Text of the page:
Much of the hypnotic power of this book derives from the mismatch between Zuckerman’s entrenched image of the Swede, and the realities of Levov’s life. ''I was wrong,'' Zuckerman announces at one point. ''Never more mistaken about anyone in my life.'' Few novels are more acute in revealing our propensity for seeing what we want to see, and how reluctantly we recalibrate our vision in the face of new learnings. In this regard, American Pastoral joins those exquisite fictions of the past—Emma, Bouvard et Pécuchet and The Golden Bowl come to mind—that force us into painful examination of our stubborn insistence on deceiving ourselves.
Seymour (the Swede) Masin, the prototype for Swede Levov in American Pastoral, was still alive when Roth’s novel was published (although he subsequently died in 2005). Masin, who attended Weequahic High School almost a decade before Roth, was New Jersey shot put champion, captain of his college soccer team, and selected as the best basketball player in the state. Masin himself noted both the uncharacteristic aspect of this Roth protagonist, as well as its vivid realism: “Roth portrayed me as a decent, good guy, which I think is unusual for him to do.” Masin’s life evolved differently than Levov, but the real-world Swede adds: "It's amazing, but almost everything in the book I would have done if I'd been in those situations."
The fictional Swede Levov, as it turns out, will find his pastoral enjoyment of the American dream rudely interrupted by both political and personal events. Roth adroitly mixes historical events into his story, and though he has often found a way to infuse his narratives with the resonance of period news items, he outdoes himself in this instance. Levov watches on hopelessly as his daughter Merry moves from a philosophical opposition to the Vietnam War into more and more volatile reactions. In time, she embraces violence as a means of countering violence. She is linked to a bombing at a post office that kills an innocent bystander, and goes underground to avoid arrest.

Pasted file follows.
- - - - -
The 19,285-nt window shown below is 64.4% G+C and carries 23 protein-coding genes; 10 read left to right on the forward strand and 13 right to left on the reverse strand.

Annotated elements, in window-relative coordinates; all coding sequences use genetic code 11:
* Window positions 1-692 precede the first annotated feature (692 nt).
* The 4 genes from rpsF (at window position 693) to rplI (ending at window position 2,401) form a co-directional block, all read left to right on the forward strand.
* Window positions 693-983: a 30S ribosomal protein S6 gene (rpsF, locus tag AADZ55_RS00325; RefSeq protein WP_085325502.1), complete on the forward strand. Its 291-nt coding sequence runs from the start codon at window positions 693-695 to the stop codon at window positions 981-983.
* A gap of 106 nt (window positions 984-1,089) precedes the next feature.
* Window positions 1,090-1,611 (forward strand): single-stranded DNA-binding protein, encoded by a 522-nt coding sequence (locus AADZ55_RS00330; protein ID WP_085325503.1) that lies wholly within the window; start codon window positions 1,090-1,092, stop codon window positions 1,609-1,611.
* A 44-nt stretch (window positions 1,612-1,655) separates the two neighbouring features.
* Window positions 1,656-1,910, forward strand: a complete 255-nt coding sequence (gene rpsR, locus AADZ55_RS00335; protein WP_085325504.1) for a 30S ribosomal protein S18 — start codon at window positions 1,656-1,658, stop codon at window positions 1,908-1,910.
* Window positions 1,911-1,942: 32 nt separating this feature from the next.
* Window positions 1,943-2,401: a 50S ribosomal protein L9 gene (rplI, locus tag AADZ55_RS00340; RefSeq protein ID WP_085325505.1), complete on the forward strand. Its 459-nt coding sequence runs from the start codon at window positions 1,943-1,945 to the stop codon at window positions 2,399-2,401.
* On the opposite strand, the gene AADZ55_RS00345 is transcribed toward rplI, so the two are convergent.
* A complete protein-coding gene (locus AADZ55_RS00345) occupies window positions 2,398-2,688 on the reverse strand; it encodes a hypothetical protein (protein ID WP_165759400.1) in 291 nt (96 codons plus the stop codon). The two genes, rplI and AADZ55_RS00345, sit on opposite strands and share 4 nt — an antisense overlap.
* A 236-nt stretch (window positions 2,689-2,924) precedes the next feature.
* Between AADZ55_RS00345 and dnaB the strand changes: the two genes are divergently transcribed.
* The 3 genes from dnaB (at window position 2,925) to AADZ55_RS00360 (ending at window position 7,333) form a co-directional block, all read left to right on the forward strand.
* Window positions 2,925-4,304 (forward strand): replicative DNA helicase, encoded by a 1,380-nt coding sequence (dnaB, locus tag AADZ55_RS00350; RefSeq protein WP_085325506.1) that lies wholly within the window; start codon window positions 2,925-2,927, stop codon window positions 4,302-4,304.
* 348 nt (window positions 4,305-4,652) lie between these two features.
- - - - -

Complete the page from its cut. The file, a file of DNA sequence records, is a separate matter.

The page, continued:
Levov’s attempts to find his daughter leave him exposed to manipulation and exploitation. This once confident man, a walking and talking exponent of the American Dream, is now enmeshed in the worst aspects of the American nightmare of the turbulent 1960s. But Roth tightens his noose even more. Levov needs to deal with an unfaithful wife, his precarious health, race riots that impact his glove factory, and — most horrifically — a reunion with his daughter that only serves to plunge him more deeply into panic and confusion.
This is a brilliant novel on a grand scale. You can marvel here at the most delicate effects — Levov’s visitor tour of his glove factory could almost serve as a case study in how a great novelist handles the smallest details with loving precision — but it is the big picture vision that you will remember long after you have finished this panoramic book. Other novelists may celebrate the American dream or dismiss it a ruse, but Roth avoids both extremes in a nuanced work that deconstructs our ideals and exposes their vulnerabilities, while still keeping them intact. And if this doesn’t add up to the The Great American Novel (which is coincidentally is the name of the book Roth wrote the year he turned forty), it gets pretty darn close.